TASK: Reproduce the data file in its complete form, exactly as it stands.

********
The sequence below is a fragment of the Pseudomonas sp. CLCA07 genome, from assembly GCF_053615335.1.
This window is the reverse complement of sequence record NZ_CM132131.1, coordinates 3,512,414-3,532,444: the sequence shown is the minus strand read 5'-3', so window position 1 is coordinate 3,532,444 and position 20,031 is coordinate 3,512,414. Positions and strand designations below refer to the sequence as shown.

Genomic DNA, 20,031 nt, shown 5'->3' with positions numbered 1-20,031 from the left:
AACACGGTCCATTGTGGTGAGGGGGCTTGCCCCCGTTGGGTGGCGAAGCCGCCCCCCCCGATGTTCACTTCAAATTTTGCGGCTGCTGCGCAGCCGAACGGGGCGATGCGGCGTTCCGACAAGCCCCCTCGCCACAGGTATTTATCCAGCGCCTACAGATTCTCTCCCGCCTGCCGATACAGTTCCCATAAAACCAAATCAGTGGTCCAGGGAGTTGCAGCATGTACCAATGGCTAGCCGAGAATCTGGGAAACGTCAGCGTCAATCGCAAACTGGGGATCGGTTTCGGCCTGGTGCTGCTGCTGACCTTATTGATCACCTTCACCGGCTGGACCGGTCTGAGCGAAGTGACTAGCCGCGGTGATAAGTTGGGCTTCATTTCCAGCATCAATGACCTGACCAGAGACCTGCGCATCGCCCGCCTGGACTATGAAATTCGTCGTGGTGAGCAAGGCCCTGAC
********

The sequence below is a fragment of the Pseudomonas sp. CLCA07 genome, from assembly GCF_053615335.1.
This window is the reverse complement of sequence record NZ_CM132131.1, coordinates 3,512,414-3,532,444: the sequence shown is the minus strand read 5'-3', so window position 1 is coordinate 3,532,444 and position 20,031 is coordinate 3,512,414. Positions and strand designations below refer to the sequence as shown.

Genomic DNA, 20,031 nt, shown 5'->3' with positions numbered 1-20,031 from the left:
AACACGGTCCATTGTGGTGAGGGGGCTTGCCCCCGTTGGGTGGCGAAGCCGCCCCCCCCGATGTTCACTTCAAATTTTGCGGCTGCTGCGCAGCCGAACGGGGCGATGCGGCGTTCCGACAAGCCCCCTCGCCACAGGTATTTATCCAGCGCCTACAGATTCTCTCCCGCCTGCCGATACAGTTCCCATAAAACCAAATCAGTGGTCCAGGGAGTTGCAGCATGTACCAATGGCTAGCCGAGAATCTGGGAAACGTCAGCGTCAATCGCAAACTGGGGATCGGTTTCGGCCTGGTGCTGCTGCTGACCTTATTGATCACCTTCACCGGCTGGACCGGTCTGAGCGAAGTGACTAGCCGCGGTGATAAGTTGGGCTTCATTTCCAGCATCAATGACCTGACCAGAGACCTGCGCATCGCCCGCCTGGACTATGAAATTCGTCGTGGTGAGCAAGGCCCTGAC